To review… the Grout Cottage is a Queen Anne built in 1895. It is a duplex that we began remodeling in December 2012. Here’s the introduction post to the house.
It’s high time we check in with the Grout Cottage project, there have been some Instagram snippets here and there but let’s talk about a few details. On a good day the Grout Cottage still looks a little like a haunted house but that’s because the exterior transformation hasn’t really happened yet. Earlier this week a young couple drove by and stopped to look at the house. I chatted with them and they said they liked to stop by periodically to see the change happen. They asked me if we were going to paint the exterior and of course I said yes…what color do you think? I said maybe blue/grey, they agreed that would be a good one.
After that I joked with my Dad about the question of painting the outside. He said, no we’re not gonna paint, haven’t you seen the magazines, post-apocalypse is all the rage. We had a good banter back & forth.
Jokes aside let’s check it out,
The gable ends were changed to A-frame
For funsies I used a site called Colorjive to paint the house a blue/grey–not that I don’t think blue/grey is an entirely safe color but I’d like to get a visual. This is not the exact color it will be but it is a Benjamin Moore color but I can’t remember what it was now.
Then we put a new metal roof on. The front porch will have to be rebuilt before it can get the new metal roof.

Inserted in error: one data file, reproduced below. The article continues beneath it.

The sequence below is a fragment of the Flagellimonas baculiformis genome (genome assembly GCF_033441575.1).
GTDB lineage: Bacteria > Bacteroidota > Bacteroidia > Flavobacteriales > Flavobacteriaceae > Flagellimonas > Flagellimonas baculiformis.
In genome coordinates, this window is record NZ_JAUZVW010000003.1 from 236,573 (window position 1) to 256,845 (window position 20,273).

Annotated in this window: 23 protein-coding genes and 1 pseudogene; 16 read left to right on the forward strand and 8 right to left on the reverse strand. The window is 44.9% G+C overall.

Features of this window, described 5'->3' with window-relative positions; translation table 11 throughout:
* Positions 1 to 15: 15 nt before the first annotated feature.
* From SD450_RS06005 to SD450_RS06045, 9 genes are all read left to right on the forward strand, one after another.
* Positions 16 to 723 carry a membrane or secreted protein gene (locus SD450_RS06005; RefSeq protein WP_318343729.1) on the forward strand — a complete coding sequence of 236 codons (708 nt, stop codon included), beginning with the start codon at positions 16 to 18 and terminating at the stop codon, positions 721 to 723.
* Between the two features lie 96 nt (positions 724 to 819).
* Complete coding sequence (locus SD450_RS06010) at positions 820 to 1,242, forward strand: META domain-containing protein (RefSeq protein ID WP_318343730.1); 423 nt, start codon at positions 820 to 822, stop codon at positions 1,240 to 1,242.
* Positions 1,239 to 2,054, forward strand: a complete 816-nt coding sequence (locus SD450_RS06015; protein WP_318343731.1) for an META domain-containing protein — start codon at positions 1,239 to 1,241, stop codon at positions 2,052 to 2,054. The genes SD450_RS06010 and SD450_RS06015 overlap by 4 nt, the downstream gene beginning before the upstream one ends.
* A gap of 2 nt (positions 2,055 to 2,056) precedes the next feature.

We rebuilt the upstairs porch entirely and raised the roof and the door to make enough room for a standard size entry door for the apartment. Also notice the gable end was changed to an A-frame on the back and you can see the other one on the right side of the house. There were four in all that had to be converted.
The light hits this house beautifully in the mornings that’s why I take so many pictures of the side and the blue sky. That rectangular window was added in the bathroom to provide natural light, there was no window there previously. The old and too small kitchen window is covered in black weatherproofing temporarily and the new kitchen window is right next to it. Notice the gas line running right in front of that window, that will be relocated. Those attic vents with the curved trim are darling, there is one on each side and they will stay exactly as they are.
Look now because pretty soon the new outside stairwell will be built and this shabby arbor will be gone and the patchwork stairs will be gone too. I will be #trulyrelieved when I don’t have to look at the crappy staircase any more.
Electrical lines and an HVAC line running up the right side of the house. We’ll build a box around these to parcel them together neatly
I spend a lot of time thinking about how I want to change some of the Queen Anne trim but stay consistent with the period. A lot of these trim pieces are rotten or have been re-created. I’m not wild about the “nipple” hanging off that bay. I’ve also thought about panels here around the window in this bay instead of just continuing the siding.
The sawtooth trim is pretty cool around the front of the house but some of it has deteriorated over time. There are a lot of important pending design decisions left for the front of the house.
This is the newly sheet rocked Apartment B (upstairs). It’s exciting when walls go up and rooms form. We are looking at the living area in this photo. Originally we had exposed collar ties or “beams” but they were removed at the beginning of this week. We felt like the span wasn’t large enough and that the beams were detracting from the cathedral look.
So that’s a snapshot of wassup right now at the project. Currently I’m thinking about a built-in in the bathroom with glass doors, a corner shelf at the entry and a whole boat-load of trim ideas for the front porch.